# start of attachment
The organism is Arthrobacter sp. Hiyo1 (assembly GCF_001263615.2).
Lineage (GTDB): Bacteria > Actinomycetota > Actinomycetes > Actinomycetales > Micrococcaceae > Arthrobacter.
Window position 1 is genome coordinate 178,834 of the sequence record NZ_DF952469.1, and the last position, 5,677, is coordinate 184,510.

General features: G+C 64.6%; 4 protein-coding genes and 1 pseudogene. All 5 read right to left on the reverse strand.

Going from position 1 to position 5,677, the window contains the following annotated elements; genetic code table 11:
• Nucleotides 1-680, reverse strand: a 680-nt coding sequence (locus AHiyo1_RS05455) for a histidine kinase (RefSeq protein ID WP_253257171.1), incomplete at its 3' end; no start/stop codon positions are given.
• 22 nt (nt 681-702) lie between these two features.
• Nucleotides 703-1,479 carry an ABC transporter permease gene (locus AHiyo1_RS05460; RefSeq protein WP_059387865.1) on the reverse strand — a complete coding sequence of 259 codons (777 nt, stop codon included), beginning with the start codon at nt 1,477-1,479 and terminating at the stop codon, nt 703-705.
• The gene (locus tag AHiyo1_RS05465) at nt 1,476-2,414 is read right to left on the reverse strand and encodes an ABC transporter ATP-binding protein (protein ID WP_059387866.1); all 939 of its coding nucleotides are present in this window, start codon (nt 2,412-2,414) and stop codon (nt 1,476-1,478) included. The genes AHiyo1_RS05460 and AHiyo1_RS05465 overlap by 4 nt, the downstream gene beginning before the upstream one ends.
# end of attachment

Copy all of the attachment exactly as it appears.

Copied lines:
The organism is Arthrobacter sp. Hiyo1 (assembly GCF_001263615.2).
Lineage (GTDB): Bacteria > Actinomycetota > Actinomycetes > Actinomycetales > Micrococcaceae > Arthrobacter.
Window position 1 is genome coordinate 178,834 of the sequence record NZ_DF952469.1, and the last position, 5,677, is coordinate 184,510.

General features: G+C 64.6%; 4 protein-coding genes and 1 pseudogene. All 5 read right to left on the reverse strand.

Going from position 1 to position 5,677, the window contains the following annotated elements; genetic code table 11:
• Nucleotides 1-680, reverse strand: a 680-nt coding sequence (locus AHiyo1_RS05455) for a histidine kinase (RefSeq protein ID WP_253257171.1), incomplete at its 3' end; no start/stop codon positions are given.
• 22 nt (nt 681-702) lie between these two features.
• Nucleotides 703-1,479 carry an ABC transporter permease gene (locus AHiyo1_RS05460; RefSeq protein WP_059387865.1) on the reverse strand — a complete coding sequence of 259 codons (777 nt, stop codon included), beginning with the start codon at nt 1,477-1,479 and terminating at the stop codon, nt 703-705.
• The gene (locus tag AHiyo1_RS05465) at nt 1,476-2,414 is read right to left on the reverse strand and encodes an ABC transporter ATP-binding protein (protein ID WP_059387866.1); all 939 of its coding nucleotides are present in this window, start codon (nt 2,412-2,414) and stop codon (nt 1,476-1,478) included. The genes AHiyo1_RS05460 and AHiyo1_RS05465 overlap by 4 nt, the downstream gene beginning before the upstream one ends.